Period of ADCO’s previous onshore concessions:75 years
Expected operational date of new LNG terminal in Fujairah2018
Abu Dhabi’s new gas routesMarch 14, 2016
José Pereira, country representative of Partex Oil and Gas, talks to TOGY about Abu Dhabi’s efforts to meet the rising demand for natural gas and the development of enhanced oil recovery (EOR) techniques. Portugal’s Partex Oil and Gas is one of the founding partners of Abu Dhabi Company for Onshore Petroleum Operations (ADCO) and has worked in the local market for 75 years.
What challenges does ADCO face at the end of its first concession agreement with international operators?
In January 2014, ADCO’s onshore concessions expired, ending the 75-year partnership between the participating operating companies and Abu Dhabi National Oil Company. Since then, ADCO has operated the concessions alone, with Abu Dhabi National Oil Company as its sole shareholder. After a procurement period, ADCO began awarding new concession agreements from January 2015, the first of which was awarded to Total.
The main challenge facing ADCO is its target of 70-percent recovery, which is significantly higher than the industry average of 40 percent. ADCO must acquire technology either from shareholders or third parties in order to reach its targeted recovery rate.
ADCO is interested in piloting innovative EOR techniques and has considered using chemical EOR for its fields. Financially, the company has the balance sheet to facilitate investments in new technology, but applying it will prove the main challenge.
How is Abu Dhabi managing the rise in demand for gas in the emirate?
Abu Dhabi is a net gas importer, and it is considering all possibilities to meet the needs of its growing population.
In order to bridge the gap, state-owned EmiratesLNG is building a new LNG import terminal in Fujairah. The facility will have a capacity to regasify 9 million tonnes of LNG each year. The terminal is expected to be operational by the end of 2018.
An additional motivation for Abu Dhabi to raise its domestic gas production is its commitment to supply LNG to its Asian customers on long-term contracts. Abu Dhabi has its own domestic gas requirements, ranging from power generation to downstream industrial uses, and its long-term supply contracts to Asian buyers is an additional sink for its production.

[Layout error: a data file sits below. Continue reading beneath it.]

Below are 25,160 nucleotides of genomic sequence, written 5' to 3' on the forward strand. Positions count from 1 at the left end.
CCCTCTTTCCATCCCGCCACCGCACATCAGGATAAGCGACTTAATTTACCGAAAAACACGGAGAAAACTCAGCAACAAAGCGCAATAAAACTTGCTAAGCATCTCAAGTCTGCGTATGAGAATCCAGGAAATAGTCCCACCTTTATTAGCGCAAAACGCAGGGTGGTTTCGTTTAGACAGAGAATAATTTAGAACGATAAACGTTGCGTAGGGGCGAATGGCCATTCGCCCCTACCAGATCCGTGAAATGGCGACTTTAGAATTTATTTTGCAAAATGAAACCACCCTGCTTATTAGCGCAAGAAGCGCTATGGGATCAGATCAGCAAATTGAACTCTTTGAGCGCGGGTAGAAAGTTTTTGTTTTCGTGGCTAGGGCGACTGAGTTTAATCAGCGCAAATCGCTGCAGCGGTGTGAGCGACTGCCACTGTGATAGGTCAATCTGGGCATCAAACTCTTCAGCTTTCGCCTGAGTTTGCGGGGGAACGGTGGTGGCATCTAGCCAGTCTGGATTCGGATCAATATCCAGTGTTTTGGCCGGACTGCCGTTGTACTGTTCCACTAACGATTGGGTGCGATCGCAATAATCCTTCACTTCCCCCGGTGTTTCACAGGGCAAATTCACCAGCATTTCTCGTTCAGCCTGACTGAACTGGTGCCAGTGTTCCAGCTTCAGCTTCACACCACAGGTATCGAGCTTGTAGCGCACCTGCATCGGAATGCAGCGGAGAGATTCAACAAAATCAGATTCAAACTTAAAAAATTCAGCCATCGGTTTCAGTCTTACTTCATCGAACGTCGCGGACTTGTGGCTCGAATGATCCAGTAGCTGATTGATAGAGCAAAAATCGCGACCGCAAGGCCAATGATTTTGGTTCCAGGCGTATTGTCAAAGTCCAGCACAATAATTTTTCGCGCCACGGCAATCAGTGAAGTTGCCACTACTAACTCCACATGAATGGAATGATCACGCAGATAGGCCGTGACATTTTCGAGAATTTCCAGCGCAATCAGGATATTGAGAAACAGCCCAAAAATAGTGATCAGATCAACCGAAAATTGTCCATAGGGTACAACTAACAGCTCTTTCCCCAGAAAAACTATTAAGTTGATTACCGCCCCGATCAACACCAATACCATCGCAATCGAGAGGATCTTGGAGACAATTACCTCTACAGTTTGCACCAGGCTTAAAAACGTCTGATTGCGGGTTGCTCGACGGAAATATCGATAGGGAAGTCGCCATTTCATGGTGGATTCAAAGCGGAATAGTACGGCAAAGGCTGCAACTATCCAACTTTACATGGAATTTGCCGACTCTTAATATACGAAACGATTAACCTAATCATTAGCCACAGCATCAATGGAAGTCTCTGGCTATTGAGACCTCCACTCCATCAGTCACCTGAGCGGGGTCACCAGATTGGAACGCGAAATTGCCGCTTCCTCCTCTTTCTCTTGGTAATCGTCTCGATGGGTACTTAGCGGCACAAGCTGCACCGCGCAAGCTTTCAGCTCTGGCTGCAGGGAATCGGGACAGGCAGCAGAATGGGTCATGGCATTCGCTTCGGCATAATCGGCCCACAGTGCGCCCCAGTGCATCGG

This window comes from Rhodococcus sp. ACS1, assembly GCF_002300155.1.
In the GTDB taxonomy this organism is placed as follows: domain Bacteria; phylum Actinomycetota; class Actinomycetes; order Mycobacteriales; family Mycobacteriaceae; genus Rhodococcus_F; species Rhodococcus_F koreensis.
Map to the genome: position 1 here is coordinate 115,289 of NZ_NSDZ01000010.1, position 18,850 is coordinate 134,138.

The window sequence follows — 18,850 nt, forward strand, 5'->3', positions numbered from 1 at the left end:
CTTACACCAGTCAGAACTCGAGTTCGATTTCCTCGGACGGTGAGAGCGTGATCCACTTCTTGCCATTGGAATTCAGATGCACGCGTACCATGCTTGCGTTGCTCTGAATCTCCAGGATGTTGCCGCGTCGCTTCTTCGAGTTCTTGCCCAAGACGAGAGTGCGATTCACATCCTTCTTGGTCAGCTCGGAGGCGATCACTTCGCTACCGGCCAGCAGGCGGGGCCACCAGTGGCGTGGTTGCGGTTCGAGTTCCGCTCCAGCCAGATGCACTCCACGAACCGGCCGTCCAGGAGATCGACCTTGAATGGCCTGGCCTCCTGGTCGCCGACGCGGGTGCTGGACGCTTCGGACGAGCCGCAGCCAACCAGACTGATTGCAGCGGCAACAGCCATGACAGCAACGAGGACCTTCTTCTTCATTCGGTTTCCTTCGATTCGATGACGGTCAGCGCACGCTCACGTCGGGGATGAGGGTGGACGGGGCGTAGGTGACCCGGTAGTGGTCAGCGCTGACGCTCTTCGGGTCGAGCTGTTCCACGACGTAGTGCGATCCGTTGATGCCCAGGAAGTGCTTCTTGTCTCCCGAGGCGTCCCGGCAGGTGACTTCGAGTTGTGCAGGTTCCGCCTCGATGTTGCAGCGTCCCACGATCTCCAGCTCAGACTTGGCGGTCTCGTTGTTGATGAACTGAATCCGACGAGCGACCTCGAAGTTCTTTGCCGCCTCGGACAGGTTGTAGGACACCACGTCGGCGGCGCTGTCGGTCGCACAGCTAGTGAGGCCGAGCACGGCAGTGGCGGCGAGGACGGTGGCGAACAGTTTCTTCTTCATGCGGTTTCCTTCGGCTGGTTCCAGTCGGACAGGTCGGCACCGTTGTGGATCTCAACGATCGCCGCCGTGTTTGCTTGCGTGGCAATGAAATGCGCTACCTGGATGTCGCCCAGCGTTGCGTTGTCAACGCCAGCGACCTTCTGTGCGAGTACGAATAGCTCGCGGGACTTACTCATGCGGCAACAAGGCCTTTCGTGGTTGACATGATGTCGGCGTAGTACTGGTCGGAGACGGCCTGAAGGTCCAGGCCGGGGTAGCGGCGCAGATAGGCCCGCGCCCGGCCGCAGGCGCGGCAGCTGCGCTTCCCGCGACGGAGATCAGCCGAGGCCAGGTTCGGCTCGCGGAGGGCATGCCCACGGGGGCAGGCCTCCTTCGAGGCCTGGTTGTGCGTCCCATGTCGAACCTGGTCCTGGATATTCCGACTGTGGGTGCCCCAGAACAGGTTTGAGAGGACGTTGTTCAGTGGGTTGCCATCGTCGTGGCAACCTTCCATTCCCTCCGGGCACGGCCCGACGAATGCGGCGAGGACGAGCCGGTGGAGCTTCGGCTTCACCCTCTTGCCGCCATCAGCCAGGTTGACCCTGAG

To manage domestic usage and promote sustainability, the government has also introduced prudent measures to manage consumption, such as smart meters.
As Abu Dhabi considers transitioning more of its EOR programmes to utilise carbon dioxide for reinjection, rather than associated gas, this will free up more gas for companies such as Abu Dhabi Gas Industries to produce higher-value natural gas liquids.
How can international oil companies (IOCs) make additional contributions to the technological advancement of Abu Dhabi’s oil and gas industry?
Due to the active involvement of IOCs in a number of Abu Dhabi’s largest fields, Abu Dhabi can benefit from IOCs’ operational and technological experience.
We have developed an algorithm for geostatistical elastic inversion, called acoustic elastic stochastic inversion, which we believe will lead to improved reservoir characterisation methodology. These techniques have been used at fields such as Asab, Bu Hasa, Sahil and Shah.
Another example is microbial EOR, applying bacteria to break down carbon molecules to help mobilise heavy oil. The challenge is not sourcing the appropriate bacteria for microbial EOR, but rather identifying those that can survive at reservoir depths of 1 kilometre.
Furthermore, the carbonate reservoirs in Abu Dhabi are heterogeneous, so their response to such innovative EOR techniques is not well understood. Before full commercial application can be achieved, additional pilot studies are needed to better understand the impact of microbial enzymes on the properties of the reservoir, the hydrocarbons it contains and the overall impact on its production.
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